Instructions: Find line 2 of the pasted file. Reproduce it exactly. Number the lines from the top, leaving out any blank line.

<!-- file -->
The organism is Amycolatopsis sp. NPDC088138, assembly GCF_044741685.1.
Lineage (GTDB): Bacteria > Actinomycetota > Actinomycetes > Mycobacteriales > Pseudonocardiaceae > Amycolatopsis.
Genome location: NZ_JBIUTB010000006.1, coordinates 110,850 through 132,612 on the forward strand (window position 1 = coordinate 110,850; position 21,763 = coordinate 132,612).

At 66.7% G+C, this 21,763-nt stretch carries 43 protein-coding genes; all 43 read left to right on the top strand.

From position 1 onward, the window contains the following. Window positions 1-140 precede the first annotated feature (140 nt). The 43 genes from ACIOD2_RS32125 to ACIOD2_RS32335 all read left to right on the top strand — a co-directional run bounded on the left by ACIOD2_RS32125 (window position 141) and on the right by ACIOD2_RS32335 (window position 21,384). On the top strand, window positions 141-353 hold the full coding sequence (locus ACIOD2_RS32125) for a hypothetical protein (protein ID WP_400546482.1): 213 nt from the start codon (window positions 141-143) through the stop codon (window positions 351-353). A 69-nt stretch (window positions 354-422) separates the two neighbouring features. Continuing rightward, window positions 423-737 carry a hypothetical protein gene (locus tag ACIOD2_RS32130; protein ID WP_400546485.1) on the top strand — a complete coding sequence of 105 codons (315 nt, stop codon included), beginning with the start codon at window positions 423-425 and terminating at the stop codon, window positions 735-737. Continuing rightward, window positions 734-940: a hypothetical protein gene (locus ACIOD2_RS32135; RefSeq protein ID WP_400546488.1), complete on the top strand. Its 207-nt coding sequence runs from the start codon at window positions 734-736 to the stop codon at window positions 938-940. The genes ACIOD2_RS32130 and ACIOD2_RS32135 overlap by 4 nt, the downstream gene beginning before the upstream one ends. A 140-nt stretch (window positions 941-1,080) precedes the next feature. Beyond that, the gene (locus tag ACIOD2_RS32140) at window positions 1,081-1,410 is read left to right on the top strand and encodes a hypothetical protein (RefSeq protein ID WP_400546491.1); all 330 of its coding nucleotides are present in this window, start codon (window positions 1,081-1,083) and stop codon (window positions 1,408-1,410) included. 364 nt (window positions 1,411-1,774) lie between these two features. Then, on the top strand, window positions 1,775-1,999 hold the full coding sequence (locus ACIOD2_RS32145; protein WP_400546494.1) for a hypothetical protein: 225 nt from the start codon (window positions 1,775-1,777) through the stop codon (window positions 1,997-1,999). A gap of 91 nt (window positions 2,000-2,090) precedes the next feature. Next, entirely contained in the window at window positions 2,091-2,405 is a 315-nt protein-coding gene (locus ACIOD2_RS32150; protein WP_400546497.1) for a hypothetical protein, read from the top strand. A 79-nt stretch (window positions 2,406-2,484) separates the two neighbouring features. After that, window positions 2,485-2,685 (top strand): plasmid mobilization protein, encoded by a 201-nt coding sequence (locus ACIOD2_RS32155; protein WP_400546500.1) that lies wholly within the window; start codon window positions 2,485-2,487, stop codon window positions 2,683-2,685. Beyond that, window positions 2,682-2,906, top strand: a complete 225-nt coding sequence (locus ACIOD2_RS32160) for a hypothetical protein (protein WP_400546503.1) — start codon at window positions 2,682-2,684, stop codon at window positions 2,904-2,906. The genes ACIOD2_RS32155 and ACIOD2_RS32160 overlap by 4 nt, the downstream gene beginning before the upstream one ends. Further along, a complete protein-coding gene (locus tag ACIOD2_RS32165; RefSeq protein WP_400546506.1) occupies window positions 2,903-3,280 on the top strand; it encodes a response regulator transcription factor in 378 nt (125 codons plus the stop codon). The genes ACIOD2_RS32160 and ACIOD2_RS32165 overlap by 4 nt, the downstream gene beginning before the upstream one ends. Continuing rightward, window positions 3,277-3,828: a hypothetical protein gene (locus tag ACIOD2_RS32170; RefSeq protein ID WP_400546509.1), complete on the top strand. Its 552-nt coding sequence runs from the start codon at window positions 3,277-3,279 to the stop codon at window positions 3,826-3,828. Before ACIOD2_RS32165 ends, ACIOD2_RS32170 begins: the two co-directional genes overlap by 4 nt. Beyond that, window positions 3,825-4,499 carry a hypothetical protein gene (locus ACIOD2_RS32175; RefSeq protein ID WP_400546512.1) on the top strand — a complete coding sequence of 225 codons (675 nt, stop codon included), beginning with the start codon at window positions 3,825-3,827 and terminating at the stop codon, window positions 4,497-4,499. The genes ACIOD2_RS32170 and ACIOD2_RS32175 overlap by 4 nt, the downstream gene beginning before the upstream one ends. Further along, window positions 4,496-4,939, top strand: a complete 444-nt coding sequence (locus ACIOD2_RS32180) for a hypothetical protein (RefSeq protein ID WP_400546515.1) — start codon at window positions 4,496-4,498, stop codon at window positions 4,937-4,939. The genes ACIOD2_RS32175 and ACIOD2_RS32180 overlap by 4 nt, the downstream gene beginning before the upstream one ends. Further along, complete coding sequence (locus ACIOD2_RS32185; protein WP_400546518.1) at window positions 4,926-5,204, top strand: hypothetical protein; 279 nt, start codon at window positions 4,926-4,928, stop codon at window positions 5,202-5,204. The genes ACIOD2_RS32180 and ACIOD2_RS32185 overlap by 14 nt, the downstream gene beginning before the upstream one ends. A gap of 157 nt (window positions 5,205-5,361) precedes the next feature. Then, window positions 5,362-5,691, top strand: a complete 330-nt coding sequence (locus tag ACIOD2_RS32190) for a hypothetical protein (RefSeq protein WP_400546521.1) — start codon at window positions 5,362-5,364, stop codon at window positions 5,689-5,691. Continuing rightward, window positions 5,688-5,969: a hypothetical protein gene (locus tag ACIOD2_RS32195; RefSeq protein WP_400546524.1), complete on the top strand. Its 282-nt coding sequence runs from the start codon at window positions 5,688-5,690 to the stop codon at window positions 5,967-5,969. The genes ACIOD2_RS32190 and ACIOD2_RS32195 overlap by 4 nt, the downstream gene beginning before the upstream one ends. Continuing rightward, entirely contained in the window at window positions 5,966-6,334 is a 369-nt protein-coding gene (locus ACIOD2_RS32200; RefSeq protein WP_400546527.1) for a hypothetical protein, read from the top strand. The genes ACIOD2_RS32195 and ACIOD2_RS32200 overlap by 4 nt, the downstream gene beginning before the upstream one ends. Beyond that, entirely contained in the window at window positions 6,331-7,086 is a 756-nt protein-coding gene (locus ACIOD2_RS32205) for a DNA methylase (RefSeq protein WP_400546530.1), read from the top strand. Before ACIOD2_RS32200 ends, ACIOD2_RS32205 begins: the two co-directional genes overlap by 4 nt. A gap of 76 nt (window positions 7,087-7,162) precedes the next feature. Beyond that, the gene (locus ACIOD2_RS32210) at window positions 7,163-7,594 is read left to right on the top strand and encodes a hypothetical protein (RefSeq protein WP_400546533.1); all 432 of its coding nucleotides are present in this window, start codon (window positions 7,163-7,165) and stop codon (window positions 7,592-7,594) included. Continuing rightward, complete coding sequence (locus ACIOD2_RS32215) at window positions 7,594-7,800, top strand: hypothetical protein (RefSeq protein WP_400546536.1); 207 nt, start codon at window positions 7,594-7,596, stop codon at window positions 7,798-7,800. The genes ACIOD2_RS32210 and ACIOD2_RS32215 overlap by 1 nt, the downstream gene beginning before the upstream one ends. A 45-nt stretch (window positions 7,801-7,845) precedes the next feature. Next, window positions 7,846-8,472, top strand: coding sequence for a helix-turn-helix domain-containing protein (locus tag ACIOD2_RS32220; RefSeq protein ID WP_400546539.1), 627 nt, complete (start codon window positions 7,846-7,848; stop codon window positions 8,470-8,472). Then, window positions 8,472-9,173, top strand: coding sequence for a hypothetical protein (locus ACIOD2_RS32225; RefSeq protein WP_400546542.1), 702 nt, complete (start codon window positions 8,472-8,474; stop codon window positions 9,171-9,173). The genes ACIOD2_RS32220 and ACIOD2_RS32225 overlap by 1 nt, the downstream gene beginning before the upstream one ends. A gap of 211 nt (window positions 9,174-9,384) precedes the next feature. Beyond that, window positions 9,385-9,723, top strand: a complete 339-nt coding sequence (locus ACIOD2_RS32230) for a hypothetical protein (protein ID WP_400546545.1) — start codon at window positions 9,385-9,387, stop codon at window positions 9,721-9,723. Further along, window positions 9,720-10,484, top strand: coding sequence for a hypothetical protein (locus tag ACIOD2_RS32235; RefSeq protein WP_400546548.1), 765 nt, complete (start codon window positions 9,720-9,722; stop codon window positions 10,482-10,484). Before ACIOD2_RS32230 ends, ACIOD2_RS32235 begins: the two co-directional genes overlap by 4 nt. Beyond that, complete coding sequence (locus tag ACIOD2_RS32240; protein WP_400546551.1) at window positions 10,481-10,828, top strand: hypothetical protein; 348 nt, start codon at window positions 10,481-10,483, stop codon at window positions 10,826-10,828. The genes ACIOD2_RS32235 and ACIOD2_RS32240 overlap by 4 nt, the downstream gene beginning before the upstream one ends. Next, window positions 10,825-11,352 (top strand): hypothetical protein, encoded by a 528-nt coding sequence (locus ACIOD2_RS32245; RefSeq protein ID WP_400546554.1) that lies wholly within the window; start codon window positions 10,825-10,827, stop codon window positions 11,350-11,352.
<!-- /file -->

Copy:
Lineage (GTDB): Bacteria > Actinomycetota > Actinomycetes > Mycobacteriales > Pseudonocardiaceae > Amycolatopsis.